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Pun, Pun, Pun

The O. Henry Pun-Off World Championships
Written by Joey Held. Photographs by Todd Grubbs and Cynthia Hestand.

punoff2Lend us an ear and we’ll give you more corn!” That’s how the emcee greeted the jovial crowd at the very first O. Henry Pun-Off World Championships. And now, 40 years later, the annual Pun-Off is still going strong. Shucks, how could you not be a-maized by that?

The O. Henry Pun-Off World Championships is May 13 at Brush Square Park, 409 E. 5th St. in Austin. Free. Call 512/472-1903.

40 Years of Pun

The Susanna Dickinson Museum, at Brush Square, is celebrating the 40th anniversary of the Pun-Off with an exhibit of Pun-Off history, photographs, and an interactive game called “Is it a Pun?”

Wordsmiths from across the country flock to Austin every May to celebrate the wide world of puns, matching wits in a contest of humor and skill to use words and phrases in ways that suggest multiple meanings. The daylong contest (May 13, 2017) draws several hundred spectators, who gather on the lawn at Brush Square Park in downtown Austin.

The Pun-Off consists of two contests: “Punniest of Show” and “Punslingers.” The former is a prepared monologue, song, or conversation lasting 90 seconds to two minutes, typically focusing on a certain topic. A panel of judges scores the contestants.

The 2016 Punniest of Show winner, Jerzy Gwiazdowski, recited every country in Asia—all 50 of them—averaging a pun every two seconds. Just a small snippet: “I don’t wanna Russia, I Kuwait. Now I know I don’t deserve Tur-keep you. I was a Nepaling boyfriend. Oman!”

The Punslingers contest, meanwhile, is a tournament-style battle. Two competitors at a time are given a subject and take turns making puns on the subject. The topics cover anything from the Civil War—“You’re doing a great job Lincoln these words together”—to seniors and aging—“I’m not sure I cane do this.”

If a participant can’t come up with anything, repeats a pun, or uses other wordplay besides a pun (a metaphor or a cliché, for instance), that punster receives a strike. Like baseball, three strikes and you’re out.

The punster who outlasts his opponents over five rounds is named Punslingers champion. In true-to-form spirit, the championship trophies for the Punslingers and Punniest of Show contests depict the backside of a horse.

Southpaw Jones, a punster from Austin, finished as runner-up twice in the Punniest of Show competition. He covets the trophy.

“Language separates us from the animals,” Jones said. “There’s something subversive about puns. We’re making people laugh at words with double meaning or that are confusing. That’s why you’ll hear quite a few groans, too.”

The contest’s namesake, author William Sydney Porter, lived for about two years in the 1880s in the small Queen Anne-style home that now houses the O. Henry Museum on Brush Square and serves as a backdrop for the Pun-Off. Writing under the pen name O. Henry, Porter wasn’t specifically known for his puns, but he wrote more than 300 short stories and is perhaps the most famous author to have called Austin home.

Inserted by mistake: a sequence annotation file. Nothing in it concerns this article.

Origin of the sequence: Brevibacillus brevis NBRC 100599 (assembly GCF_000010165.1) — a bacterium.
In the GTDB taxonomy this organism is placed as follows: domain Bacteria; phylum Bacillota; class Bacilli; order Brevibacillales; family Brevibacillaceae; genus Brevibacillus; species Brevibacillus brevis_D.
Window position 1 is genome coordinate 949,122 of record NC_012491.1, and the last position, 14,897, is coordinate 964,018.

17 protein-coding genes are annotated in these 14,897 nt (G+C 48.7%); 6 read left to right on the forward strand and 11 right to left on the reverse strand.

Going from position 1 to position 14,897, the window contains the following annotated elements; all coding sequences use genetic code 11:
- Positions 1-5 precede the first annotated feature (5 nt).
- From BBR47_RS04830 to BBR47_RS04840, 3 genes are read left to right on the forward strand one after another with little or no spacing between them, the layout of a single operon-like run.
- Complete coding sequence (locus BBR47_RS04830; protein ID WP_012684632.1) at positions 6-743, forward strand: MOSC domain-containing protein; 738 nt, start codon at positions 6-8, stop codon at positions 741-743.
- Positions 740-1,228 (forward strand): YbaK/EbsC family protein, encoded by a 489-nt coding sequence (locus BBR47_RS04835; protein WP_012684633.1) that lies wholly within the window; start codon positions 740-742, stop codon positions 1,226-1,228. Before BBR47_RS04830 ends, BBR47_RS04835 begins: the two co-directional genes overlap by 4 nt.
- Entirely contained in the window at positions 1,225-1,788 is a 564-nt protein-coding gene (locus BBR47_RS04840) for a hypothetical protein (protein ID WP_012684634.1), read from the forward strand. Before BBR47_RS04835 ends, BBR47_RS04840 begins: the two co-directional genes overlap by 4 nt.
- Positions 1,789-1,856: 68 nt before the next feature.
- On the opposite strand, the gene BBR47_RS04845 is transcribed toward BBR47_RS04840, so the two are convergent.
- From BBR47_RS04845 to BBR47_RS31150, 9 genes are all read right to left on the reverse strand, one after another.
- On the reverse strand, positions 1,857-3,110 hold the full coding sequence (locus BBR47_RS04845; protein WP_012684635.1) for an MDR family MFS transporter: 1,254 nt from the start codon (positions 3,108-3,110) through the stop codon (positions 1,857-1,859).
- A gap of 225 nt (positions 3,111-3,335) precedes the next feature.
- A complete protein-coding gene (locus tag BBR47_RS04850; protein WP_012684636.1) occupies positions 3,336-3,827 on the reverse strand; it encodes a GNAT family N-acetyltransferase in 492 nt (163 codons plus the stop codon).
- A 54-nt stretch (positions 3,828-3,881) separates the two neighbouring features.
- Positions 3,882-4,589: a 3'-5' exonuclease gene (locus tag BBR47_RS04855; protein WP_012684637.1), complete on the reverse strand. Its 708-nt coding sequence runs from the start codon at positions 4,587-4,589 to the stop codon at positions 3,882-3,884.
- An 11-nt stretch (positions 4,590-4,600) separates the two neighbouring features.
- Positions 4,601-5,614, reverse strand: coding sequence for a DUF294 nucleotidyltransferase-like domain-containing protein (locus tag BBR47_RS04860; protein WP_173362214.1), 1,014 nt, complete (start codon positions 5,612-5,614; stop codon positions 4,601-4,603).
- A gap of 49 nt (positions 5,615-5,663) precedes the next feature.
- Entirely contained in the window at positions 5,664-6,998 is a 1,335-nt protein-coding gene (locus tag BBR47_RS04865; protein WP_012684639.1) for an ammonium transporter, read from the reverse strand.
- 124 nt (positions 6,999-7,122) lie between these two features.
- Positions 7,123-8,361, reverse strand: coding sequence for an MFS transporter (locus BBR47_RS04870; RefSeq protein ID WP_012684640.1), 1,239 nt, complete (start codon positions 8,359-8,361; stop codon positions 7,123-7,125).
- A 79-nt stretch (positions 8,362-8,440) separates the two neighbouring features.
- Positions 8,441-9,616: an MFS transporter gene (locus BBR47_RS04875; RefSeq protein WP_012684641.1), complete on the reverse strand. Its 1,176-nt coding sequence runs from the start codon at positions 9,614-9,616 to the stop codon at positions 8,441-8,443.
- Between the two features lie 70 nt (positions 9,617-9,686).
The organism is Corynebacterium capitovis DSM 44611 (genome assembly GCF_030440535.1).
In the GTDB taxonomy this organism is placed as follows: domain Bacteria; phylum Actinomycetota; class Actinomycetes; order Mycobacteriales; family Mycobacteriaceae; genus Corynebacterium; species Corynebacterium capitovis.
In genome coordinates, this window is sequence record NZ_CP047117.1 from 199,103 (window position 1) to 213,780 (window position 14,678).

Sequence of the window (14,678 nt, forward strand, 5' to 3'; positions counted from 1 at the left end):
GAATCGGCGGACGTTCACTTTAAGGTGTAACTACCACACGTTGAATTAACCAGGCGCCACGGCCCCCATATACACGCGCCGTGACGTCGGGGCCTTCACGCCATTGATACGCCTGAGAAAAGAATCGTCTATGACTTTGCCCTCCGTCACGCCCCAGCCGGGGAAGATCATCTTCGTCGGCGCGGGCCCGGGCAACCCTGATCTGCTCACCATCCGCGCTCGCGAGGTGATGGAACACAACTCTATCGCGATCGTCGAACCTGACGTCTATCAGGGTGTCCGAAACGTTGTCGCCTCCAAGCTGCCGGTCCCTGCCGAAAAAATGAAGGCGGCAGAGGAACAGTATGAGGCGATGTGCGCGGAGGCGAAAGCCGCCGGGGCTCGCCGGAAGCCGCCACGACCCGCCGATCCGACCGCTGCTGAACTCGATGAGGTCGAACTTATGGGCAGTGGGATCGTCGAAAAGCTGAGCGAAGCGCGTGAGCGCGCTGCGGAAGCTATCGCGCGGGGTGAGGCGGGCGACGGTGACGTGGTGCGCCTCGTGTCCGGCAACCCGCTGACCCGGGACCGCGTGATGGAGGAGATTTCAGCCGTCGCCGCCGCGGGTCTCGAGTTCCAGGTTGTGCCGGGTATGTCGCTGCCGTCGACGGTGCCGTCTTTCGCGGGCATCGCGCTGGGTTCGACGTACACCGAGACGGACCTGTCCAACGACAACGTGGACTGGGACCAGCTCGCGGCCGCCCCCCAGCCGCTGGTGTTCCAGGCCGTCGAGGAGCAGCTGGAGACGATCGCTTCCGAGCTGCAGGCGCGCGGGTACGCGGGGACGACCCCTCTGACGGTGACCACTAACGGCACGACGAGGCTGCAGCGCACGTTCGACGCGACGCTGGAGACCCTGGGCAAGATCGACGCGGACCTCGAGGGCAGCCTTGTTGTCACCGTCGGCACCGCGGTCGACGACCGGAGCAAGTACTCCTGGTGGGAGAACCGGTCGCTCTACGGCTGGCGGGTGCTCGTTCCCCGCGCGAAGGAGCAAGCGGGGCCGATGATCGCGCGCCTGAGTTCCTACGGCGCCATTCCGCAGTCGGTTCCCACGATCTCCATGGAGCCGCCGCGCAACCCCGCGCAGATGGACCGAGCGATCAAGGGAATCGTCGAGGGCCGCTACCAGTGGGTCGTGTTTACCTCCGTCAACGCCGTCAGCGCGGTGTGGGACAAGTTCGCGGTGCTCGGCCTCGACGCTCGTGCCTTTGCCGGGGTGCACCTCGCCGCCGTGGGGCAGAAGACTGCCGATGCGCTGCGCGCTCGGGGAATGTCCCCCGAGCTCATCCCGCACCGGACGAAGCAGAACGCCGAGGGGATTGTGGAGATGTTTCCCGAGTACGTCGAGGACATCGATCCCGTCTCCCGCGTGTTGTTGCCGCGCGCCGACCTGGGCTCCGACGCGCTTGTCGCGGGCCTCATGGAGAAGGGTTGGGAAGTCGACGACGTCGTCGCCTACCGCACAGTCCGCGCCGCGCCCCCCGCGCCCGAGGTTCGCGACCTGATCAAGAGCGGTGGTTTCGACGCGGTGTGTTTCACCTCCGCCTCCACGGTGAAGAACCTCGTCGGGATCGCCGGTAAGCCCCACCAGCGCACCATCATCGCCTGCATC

The Brush Square Museums Foundation raises funds during the Pun-Off through book, food, and drink sales for the maintenance of the O. Henry Museum and the Susanna Dickinson Museum, which is housed in the former home of Alamo battle survivor Susanna Dickinson. Dickinson lived in the 1869 house with her fifth husband, and the museum opened at Brush Square in 2010.

Punsters say the camaraderie among contestants and interaction with the crowd make the event more vibrant.

“Punning is a very social activity,” said Steve Brooks, an Austin singer-songwriter and six-time Pun-Off champion. “A punster without listeners to annoy is like a tree falling in the forest with no one there to listen.”

Ben Ziek, a Los Angeles resident who has won the Punslingers trophy five times and Punniest of Show twice, said he draws inspiration from the audience. “If I’m stumped in Punslingers, I’ll take a look at the crowd and see what can trigger something for me.”

Pun ideas can come in the strangest forms. Michael Kohl, a musician from Los Angeles, thought of the pun “chard wasteland” while watching the Pun-Off a year earlier. Onstage, he appeared as Don-algae Turnip, running on a presidential campaign of vegetables.

The monologue earned Kohl his first perfect score. (He placed third after a tiebreaker.) “This is one of the only events to give the audience a chance to be weird with you,” he reflected. “I’m in good company here.”

While many familiar faces grace the stage from year to year, newcomers add a fresh spark. The 2016 Most Valuable Punster—as selected by her fellow contestants—was Janani Krishnan-Jha, who flew from San Francisco with her mother as a high school graduation present.

“The fact that this exists is amazing,” said Krishnan-Jha, who’s now a student at Harvard. “It’s great to have a place to share clever humor, instead of bawdy or dirty humor, and have it be celebrated.”

Whether you’re a participant or a fan, the Pun-Off is sure to generate fond memories. And who knows? Maybe it will encourage you to sprinkle a few more puns into your everyday life.

Gwiazdowski, a Milwaukee native who now lives in New York, said he returns to the Pun-Off annually because “in every other part of life, when you make groaner jokes, everybody wants to kick you out of the room.

“Here, they cheer and give you trophies, which is a really nice alternative,” he said.

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From the May 2017 issue.

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